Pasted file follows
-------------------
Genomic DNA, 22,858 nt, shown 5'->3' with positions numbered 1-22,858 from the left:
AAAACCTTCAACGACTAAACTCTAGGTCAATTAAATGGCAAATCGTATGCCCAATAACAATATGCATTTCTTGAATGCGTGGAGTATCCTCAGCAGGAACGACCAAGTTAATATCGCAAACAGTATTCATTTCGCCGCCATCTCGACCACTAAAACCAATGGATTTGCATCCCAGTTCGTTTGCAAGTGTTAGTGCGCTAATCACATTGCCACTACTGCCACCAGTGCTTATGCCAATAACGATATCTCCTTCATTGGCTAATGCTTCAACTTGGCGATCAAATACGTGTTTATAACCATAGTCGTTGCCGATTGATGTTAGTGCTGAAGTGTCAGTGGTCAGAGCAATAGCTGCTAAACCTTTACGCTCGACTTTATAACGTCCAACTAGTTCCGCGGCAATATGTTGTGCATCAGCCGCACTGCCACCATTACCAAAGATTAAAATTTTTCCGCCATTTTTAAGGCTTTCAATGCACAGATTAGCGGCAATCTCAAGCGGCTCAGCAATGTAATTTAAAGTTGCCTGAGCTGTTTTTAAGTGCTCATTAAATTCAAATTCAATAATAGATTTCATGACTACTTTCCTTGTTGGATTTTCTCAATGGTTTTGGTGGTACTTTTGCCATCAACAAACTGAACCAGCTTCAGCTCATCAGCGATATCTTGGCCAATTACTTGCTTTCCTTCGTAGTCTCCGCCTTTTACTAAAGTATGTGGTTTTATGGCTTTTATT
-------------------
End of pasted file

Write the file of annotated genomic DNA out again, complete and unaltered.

Genomic DNA, 22,858 nt, shown 5'->3' with positions numbered 1-22,858 from the left:
AAAACCTTCAACGACTAAACTCTAGGTCAATTAAATGGCAAATCGTATGCCCAATAACAATATGCATTTCTTGAATGCGTGGAGTATCCTCAGCAGGAACGACCAAGTTAATATCGCAAACAGTATTCATTTCGCCGCCATCTCGACCACTAAAACCAATGGATTTGCATCCCAGTTCGTTTGCAAGTGTTAGTGCGCTAATCACATTGCCACTACTGCCACCAGTGCTTATGCCAATAACGATATCTCCTTCATTGGCTAATGCTTCAACTTGGCGATCAAATACGTGTTTATAACCATAGTCGTTGCCGATTGATGTTAGTGCTGAAGTGTCAGTGGTCAGAGCAATAGCTGCTAAACCTTTACGCTCGACTTTATAACGTCCAACTAGTTCCGCGGCAATATGTTGTGCATCAGCCGCACTGCCACCATTACCAAAGATTAAAATTTTTCCGCCATTTTTAAGGCTTTCAATGCACAGATTAGCGGCAATCTCAAGCGGCTCAGCAATGTAATTTAAAGTTGCCTGAGCTGTTTTTAAGTGCTCATTAAATTCAAATTCAATAATAGATTTCATGACTACTTTCCTTGTTGGATTTTCTCAATGGTTTTGGTGGTACTTTTGCCATCAACAAACTGAACCAGCTTCAGCTCATCAGCGATATCTTGGCCAATTACTTGCTTTCCTTCGTAGTCTCCGCCTTTTACTAAAGTATGTGGTTTTATGGCTTTTATT